Graphic: Kathy Wong for Endpoints News

What kind of biotech start­up wins a $3B syn­di­cate, woos a gallery of mar­quee sci­en­tists and re­cruits GSK's Hal Bar­ron as CEO in a stun­ner? Let Rick Klaus­ner ex­plain

It started with a question about a lifetime’s dream on a walk with tech investor Yuri Milner.

At the beginning of the great pandemic, former NCI chief and inveterate biotech entrepreneur Rick Klausner and the Facebook billionaire would traipse Los Altos Hills in Silicon Valley Saturday mornings and talk about ideas.

Milner’s question on one of those mornings on foot: “What do you want to do?”

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FDA+ roundup: FDA's neu­ro­science deputy de­parts amid on­go­ing Aduhelm in­ves­ti­ga­tions; Califf on the ropes?

Amid increased scrutiny into the close ties between FDA and Biogen prior to the controversial accelerated approval of Aduhelm, the deputy director of the FDA’s office of neuroscience has called it quits after more than two decades at the agency.

Eric Bastings will now take over as VP of development strategy at Ionis Pharmaceuticals, the company said Wednesday, where he will provide senior clinical and regulatory leadership in support of Ionis’ pipeline.

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Sec­ondary patents prove to be key in biosim­i­lar block­ing strate­gies, re­searchers find

While the US biosimilars industry has generally been a disappointment since its inception, with FDA approving 33 biosimilars since 2015, just a fraction of those have immediately followed their approvals with launches. And more than a handful of biosimilars for two of the biggest blockbusters of all time — AbbVie’s Humira and Amgen’s Enbrel — remain approved by FDA but still have not launched because of legal settlements.

Hal Barron (GSK via YouTube)

GSK R&D chief Hal Bar­ron jumps ship to run a $3B biotech start­up, Tony Wood tapped to re­place him

In a stunning switch, GlaxoSmithKline put out word early Wednesday that R&D chief Hal Barron is exiting the company after 4 years — a relatively brief run for the man chosen by CEO Emma Walmsley in late 2017 to turn around the slow-footed pharma giant.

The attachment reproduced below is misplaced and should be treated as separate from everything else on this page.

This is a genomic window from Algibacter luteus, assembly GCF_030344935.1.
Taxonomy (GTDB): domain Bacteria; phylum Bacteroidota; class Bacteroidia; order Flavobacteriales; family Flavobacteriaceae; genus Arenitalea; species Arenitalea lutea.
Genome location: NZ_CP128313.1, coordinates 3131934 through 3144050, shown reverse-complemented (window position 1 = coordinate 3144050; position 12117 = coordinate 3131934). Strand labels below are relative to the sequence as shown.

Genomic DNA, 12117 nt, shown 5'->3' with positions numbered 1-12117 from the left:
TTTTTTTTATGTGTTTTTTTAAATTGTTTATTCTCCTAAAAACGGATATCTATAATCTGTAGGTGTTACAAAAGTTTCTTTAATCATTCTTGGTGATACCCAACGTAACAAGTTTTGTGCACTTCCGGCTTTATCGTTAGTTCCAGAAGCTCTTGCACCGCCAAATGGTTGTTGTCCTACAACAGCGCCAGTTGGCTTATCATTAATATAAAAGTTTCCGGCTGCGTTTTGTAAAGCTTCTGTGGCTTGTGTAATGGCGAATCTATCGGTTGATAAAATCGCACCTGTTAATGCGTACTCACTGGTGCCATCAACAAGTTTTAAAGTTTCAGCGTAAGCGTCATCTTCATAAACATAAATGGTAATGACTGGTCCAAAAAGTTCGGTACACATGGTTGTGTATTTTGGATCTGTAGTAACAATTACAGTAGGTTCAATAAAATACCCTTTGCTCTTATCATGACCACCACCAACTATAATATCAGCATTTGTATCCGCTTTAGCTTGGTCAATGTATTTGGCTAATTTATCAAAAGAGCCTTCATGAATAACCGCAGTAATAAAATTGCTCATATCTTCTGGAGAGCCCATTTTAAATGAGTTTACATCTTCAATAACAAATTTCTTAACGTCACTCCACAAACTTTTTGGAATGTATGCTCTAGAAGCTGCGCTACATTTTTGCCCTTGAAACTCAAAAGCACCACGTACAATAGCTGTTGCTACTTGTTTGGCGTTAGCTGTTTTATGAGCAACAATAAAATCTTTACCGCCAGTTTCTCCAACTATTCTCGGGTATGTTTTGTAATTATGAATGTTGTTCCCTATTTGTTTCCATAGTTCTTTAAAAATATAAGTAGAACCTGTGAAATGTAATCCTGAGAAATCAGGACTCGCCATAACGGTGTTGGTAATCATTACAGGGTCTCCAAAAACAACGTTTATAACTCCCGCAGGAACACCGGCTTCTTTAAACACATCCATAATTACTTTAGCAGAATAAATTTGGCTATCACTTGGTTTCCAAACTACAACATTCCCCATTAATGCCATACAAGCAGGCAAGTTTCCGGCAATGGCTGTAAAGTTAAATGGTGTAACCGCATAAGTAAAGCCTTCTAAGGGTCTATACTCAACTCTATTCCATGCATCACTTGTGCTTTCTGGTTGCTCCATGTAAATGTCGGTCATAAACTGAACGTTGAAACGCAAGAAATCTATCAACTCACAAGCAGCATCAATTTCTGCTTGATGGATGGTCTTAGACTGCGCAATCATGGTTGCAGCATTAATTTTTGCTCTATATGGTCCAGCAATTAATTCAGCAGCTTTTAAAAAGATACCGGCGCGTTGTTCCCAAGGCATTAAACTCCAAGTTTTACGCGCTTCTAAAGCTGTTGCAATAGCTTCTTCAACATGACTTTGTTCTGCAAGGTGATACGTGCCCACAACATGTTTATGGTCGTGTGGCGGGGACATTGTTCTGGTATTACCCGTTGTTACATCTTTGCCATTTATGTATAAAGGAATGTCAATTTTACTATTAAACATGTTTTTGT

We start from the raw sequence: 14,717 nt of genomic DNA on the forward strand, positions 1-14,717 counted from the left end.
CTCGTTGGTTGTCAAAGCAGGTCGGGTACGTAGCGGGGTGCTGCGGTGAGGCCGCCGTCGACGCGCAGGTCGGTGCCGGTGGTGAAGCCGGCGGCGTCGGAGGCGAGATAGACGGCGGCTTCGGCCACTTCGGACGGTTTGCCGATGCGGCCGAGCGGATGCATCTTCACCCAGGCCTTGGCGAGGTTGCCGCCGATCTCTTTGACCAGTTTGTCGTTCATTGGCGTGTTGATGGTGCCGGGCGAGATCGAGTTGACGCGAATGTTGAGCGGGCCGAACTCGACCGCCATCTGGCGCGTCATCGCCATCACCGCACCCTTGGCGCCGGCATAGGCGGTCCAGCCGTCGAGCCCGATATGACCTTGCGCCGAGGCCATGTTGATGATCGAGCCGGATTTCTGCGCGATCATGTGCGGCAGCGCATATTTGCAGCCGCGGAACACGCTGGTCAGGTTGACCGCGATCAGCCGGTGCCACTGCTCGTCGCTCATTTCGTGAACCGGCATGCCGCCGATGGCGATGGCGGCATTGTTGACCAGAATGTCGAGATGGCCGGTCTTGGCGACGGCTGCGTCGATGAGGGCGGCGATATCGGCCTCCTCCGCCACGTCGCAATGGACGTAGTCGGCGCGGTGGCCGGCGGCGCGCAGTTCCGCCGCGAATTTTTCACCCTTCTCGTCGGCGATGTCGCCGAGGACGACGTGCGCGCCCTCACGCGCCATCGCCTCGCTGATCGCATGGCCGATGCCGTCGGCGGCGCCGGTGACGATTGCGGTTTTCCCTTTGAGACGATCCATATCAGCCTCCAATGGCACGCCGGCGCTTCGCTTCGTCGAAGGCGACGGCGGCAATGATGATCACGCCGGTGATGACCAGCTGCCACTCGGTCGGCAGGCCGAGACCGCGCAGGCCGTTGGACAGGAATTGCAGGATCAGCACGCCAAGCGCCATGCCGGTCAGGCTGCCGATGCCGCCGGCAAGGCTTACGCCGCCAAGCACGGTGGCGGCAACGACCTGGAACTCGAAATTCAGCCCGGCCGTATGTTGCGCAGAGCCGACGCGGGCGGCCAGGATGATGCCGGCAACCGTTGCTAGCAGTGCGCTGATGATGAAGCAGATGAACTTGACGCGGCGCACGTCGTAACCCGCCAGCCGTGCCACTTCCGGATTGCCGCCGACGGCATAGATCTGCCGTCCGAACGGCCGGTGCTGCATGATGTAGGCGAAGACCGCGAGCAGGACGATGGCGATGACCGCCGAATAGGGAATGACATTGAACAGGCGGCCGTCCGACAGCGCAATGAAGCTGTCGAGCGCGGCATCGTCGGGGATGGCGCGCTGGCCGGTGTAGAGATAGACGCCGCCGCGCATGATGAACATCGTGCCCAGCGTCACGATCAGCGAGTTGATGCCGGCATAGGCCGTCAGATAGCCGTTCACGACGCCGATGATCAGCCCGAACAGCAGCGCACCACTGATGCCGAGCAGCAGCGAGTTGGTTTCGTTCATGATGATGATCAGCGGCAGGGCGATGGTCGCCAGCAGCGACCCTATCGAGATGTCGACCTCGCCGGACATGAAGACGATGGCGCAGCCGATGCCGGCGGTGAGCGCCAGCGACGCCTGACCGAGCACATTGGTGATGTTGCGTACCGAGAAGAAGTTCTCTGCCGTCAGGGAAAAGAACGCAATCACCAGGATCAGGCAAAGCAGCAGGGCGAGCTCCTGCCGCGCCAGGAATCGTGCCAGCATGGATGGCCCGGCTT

Barron is being replaced by Tony Wood, a close associate of Barron’s who’s taking one of the top jobs in Big Pharma R&D. He’ll be closer to home, though, for GSK. Barron has been running a UK and Philadelphia-based research organization from his perch in San Francisco.

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Chamath Palihapitiya and Pablo Legorreta

Bil­lion­aires Chamath Pal­i­hapi­tiya and Pablo Legor­re­ta hatch an $825M SPAC for cell ther­a­py biotech

Three years after Royalty Pharma chief Pablo Legorreta led a group of investors to buy up a pair of biotechs and create a new startup called ProKidney, the biotech is jumping straight into an $825 million public shell created by SPAC king and tech billionaire Chamath Palihapitiya.

ProKidney was founded 6 years ago but really got going at the beginning of 2019 with the $62 million acquisition of inRegen, which was working on an autologous — from the patient — cell therapy for kidney disease. After extracting kidney cells from patients, researchers expand the cells in the lab and then inject them back into patients, aiming to restore the kidneys of patients suffering from CKD.

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CBO: Medicare ne­go­ti­a­tions will ham­per drug de­vel­op­ment more than pre­vi­ous­ly thought

As President Biden’s Build Back Better Act — and, with it, potentially the Democrats’ last shot at major drug pricing reforms in the foreseeable future — remains on life support, the Congressional Budget Office isn’t helping their case.

The CBO last week released a new slide deck, outlining an update to its model on how Medicare negotiations might take a bite out of new drugs making it to market. The new model estimates a 10% long-term reduction in the number of new drugs, whereas a previous CBO report from August estimated that 8% fewer new drugs will enter the market over 30 years.

Joshua Brumm, Dyne Therapeutics CEO

FDA or­ders DMD tri­al halt, rais­ing ques­tions about a whole class of promis­ing drugs

Dyne Therapeutics’ stock took a nasty hit this morning after the biotech put out word that the FDA had slapped a clinical hold on their top program for Duchenne muscular dystrophy. And now speculation is bouncing around Biotwitter that there could be a class effect at work here that would implicate other drug developers in the freeze.

Dyne execs didn’t have a whole lot to say about why the FDA sidelined their IND for DYNE-251 in DMD while “requesting additional clinical and non-clinical information for” the drug.

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Albert Bourla, Pfizer CEO (Evan Vucci, AP Images)

Covid-19 roundup: Pfiz­er ex­pands in­to France; Omi­cron-spe­cif­ic ver­sion of Mod­er­na's boost­er com­ing soon 

As the hype surrounding Pfizer’s antiviral Covid-19 pill swirls, the pharma announced that it will build a production facility in France to make the drug as a part of a five-year investment.

Pfizer will team up with Novasep to install equipment and initiate tech transfer and on-site development at Novasep’s Mourenx facility. The move is a part of a $594 million investment in France.

“We are of course proud to contribute to the manufacturing of this medicine which has shown in clinical trials to have a positive impact on hospitalization among at-risk Covid-19 patients,” Novasep’s CEO Michel Spagnol said in a statement. “This contract also validates our investment strategy for several years and our focus on small molecules.”